This study prospectively examines the longitudinal course of loneliness, social support, and posttraumatic symptoms (PTS) among Israeli war veterans. Two groups of veterans with and without antecedent combat stress reaction (CSR) were assessed at three points of time during a 20-year period. Veterans with CSR reported higher levels of loneliness compared with veterans without CSR. Loneliness remained stable among veterans with CSR but decreased among veterans without CSR. Baseline level of social support predicted the trajectory of change in loneliness. Finally, higher levels of PTS and lower levels of social support were associated with more loneliness among veterans with CSR.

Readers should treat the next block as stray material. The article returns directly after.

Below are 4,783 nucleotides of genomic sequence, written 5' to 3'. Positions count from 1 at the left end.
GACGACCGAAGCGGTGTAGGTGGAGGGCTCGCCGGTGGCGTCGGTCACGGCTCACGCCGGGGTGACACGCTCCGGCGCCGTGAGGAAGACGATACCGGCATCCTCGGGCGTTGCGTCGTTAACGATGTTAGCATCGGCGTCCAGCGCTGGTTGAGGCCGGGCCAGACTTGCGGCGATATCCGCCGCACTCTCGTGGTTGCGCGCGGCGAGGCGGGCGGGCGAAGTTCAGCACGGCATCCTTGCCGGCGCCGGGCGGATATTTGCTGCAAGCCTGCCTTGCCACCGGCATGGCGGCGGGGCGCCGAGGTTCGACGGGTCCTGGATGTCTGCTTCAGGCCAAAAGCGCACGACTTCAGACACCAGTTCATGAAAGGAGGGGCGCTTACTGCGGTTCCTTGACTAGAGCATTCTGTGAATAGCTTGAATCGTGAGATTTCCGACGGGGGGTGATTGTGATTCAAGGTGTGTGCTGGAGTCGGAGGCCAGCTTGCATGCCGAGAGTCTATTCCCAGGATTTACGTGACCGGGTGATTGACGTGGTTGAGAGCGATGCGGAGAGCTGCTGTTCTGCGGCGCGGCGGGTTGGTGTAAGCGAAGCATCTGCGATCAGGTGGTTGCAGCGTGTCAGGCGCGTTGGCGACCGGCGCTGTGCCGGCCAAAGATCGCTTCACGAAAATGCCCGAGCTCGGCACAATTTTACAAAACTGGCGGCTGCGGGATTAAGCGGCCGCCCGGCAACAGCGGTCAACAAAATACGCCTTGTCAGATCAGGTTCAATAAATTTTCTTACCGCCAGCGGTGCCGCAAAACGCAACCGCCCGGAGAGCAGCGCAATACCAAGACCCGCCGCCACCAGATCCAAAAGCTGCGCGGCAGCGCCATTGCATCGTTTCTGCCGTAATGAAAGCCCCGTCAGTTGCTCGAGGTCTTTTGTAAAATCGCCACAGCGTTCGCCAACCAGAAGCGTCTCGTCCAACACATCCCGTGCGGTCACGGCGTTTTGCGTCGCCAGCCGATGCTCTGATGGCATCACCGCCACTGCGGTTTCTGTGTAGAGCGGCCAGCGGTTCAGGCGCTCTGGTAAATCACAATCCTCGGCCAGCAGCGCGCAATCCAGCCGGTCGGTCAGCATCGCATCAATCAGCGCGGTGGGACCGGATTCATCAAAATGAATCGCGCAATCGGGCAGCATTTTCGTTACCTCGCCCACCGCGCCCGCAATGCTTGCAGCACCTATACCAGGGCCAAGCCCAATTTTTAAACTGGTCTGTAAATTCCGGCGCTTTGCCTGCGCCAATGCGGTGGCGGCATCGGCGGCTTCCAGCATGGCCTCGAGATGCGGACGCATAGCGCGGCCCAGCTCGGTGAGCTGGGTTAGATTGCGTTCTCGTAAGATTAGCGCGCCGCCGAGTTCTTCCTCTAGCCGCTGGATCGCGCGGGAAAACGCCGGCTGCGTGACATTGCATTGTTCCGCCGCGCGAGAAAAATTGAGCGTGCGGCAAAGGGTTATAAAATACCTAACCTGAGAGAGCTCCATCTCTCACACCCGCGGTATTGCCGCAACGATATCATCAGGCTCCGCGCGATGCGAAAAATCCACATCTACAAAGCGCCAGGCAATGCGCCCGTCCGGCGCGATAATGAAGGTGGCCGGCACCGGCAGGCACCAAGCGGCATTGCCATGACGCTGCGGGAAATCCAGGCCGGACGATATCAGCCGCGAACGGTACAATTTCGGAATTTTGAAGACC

Bibliographical notePublisher Copyright:
© 2015, © Taylor & Francis Group, LLC.
- combat stress reaction
- longitudinal study
- posttraumatic symptoms
- social support
ASJC Scopus subject areas
- Social Psychology
- Psychiatric Mental Health
- Social Sciences (miscellaneous)
- Psychiatry and Mental health